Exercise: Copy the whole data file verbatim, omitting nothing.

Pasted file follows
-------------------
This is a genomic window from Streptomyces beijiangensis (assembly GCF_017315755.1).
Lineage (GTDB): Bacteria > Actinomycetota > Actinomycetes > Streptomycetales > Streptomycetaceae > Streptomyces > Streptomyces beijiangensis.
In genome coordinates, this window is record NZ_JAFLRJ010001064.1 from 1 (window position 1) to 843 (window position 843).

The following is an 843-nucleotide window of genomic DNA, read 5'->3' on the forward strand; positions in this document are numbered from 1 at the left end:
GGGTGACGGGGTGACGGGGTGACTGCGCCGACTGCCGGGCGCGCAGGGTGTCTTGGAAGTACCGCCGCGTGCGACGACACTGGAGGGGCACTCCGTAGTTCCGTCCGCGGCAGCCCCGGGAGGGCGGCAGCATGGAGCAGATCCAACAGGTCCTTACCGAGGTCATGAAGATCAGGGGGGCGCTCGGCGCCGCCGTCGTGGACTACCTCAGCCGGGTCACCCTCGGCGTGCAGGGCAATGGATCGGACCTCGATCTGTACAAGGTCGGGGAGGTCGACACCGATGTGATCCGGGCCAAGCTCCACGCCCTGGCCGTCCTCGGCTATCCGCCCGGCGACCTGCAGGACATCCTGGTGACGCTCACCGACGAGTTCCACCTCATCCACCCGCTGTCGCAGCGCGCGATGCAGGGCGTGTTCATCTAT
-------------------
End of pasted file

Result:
This is a genomic window from Streptomyces beijiangensis (assembly GCF_017315755.1).
Lineage (GTDB): Bacteria > Actinomycetota > Actinomycetes > Streptomycetales > Streptomycetaceae > Streptomyces > Streptomyces beijiangensis.
In genome coordinates, this window is record NZ_JAFLRJ010001064.1 from 1 (window position 1) to 843 (window position 843).

The following is an 843-nucleotide window of genomic DNA, read 5'->3' on the forward strand; positions in this document are numbered from 1 at the left end:
GGGTGACGGGGTGACGGGGTGACTGCGCCGACTGCCGGGCGCGCAGGGTGTCTTGGAAGTACCGCCGCGTGCGACGACACTGGAGGGGCACTCCGTAGTTCCGTCCGCGGCAGCCCCGGGAGGGCGGCAGCATGGAGCAGATCCAACAGGTCCTTACCGAGGTCATGAAGATCAGGGGGGCGCTCGGCGCCGCCGTCGTGGACTACCTCAGCCGGGTCACCCTCGGCGTGCAGGGCAATGGATCGGACCTCGATCTGTACAAGGTCGGGGAGGTCGACACCGATGTGATCCGGGCCAAGCTCCACGCCCTGGCCGTCCTCGGCTATCCGCCCGGCGACCTGCAGGACATCCTGGTGACGCTCACCGACGAGTTCCACCTCATCCACCCGCTGTCGCAGCGCGCGATGCAGGGCGTGTTCATCTAT